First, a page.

But even if universities in the US and UK were as profoundly dedicated to capitalism as people claim they are, that does not make these attacks on the university system as a concept any less problematic. There are two simple reasons:

1) The US and the UK are not the world.

2) Education matters, and the university system is good at providing an education.

Right now, universities and university students are playing an important part in the struggle against capitalism. Because, you see, in other parts of the world – which are no less important – the idea that free education is a right hasn’t been lost. People take to the streets to fight for the right to a higher education. After all, a proper university education is considered a must in the job world – not because people in Europe are rich, but because until recently their political systems were considerably more social. Universities are centres of political organizing and dissent. A great many of the people you see being beaten by riot police on the streets of Greece, Spain or Egypt are students. And you are not doing them a favour by saying that universities don’t matter, or that universities should be rejected. Portraying universities as a lifestyle choice rather than as a fundamental right plays directly into the hands of those who want to turn universities into exclusive clubs for the financial elite.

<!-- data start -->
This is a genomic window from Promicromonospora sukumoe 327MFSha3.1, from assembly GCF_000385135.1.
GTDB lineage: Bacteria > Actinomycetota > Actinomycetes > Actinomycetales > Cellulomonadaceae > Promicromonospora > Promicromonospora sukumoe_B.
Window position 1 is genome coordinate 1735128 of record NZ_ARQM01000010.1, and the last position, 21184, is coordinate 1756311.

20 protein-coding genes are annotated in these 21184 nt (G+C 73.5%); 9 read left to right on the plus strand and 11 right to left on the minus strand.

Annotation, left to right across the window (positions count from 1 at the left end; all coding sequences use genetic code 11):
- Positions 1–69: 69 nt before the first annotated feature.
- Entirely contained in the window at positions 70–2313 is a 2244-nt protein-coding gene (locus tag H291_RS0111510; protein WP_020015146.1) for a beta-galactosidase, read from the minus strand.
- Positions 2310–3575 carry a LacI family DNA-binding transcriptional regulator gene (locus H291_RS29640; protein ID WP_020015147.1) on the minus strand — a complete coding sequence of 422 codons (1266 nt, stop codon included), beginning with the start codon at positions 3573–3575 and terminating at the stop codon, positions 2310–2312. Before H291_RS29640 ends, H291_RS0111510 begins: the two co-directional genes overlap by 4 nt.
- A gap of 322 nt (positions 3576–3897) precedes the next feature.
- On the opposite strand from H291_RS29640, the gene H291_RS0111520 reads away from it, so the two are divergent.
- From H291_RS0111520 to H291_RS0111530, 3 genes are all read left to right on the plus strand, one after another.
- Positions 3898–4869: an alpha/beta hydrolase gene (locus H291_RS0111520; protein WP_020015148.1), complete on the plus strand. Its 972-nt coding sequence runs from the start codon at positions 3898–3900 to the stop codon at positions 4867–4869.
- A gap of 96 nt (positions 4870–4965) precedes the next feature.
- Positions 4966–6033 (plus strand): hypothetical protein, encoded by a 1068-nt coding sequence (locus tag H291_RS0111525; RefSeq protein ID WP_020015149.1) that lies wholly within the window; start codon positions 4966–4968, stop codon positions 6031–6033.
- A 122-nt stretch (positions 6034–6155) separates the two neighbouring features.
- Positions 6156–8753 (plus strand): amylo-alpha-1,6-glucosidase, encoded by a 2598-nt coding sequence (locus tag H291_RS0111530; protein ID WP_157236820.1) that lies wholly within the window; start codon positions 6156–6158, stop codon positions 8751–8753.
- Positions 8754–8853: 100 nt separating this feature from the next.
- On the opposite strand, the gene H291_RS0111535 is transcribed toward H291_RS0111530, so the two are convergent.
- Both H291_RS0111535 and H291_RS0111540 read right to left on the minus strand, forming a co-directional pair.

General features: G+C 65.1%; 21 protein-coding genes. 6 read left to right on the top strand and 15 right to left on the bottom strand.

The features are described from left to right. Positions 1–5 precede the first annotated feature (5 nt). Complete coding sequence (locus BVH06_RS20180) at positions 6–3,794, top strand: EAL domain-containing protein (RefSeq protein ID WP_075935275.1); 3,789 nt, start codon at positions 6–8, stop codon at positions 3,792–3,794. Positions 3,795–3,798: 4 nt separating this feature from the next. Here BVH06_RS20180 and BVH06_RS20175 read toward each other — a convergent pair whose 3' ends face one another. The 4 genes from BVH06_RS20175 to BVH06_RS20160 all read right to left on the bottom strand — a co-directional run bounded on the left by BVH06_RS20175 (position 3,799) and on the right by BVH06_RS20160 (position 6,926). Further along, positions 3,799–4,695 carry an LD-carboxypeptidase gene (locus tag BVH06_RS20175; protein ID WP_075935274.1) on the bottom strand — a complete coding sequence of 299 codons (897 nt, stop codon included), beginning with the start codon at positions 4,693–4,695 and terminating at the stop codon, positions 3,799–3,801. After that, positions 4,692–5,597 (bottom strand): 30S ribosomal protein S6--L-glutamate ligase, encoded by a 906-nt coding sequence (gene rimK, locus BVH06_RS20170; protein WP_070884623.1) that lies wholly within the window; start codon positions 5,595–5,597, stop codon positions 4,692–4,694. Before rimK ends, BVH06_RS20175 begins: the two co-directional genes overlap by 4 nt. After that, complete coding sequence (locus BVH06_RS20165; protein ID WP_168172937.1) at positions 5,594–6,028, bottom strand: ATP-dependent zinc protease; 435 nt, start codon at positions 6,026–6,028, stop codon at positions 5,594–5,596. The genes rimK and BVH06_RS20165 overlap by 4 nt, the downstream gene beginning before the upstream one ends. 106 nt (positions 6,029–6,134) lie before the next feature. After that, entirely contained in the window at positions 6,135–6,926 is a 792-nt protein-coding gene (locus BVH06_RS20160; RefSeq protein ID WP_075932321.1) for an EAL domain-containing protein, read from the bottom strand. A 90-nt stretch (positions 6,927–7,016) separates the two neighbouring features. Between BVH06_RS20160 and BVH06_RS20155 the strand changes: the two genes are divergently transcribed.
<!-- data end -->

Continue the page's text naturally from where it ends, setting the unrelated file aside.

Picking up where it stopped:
Universities are centres of learning, and learning is a required tool in the struggle for systemic change. Even the stuff you don’t agree with is useful – as we taught people in the Writing Center, dismantling your opponent’s position can be a useful way of illustrating yours. Yes, schools and universities are flawed. The solution is to fix them, not to give up our claim on them.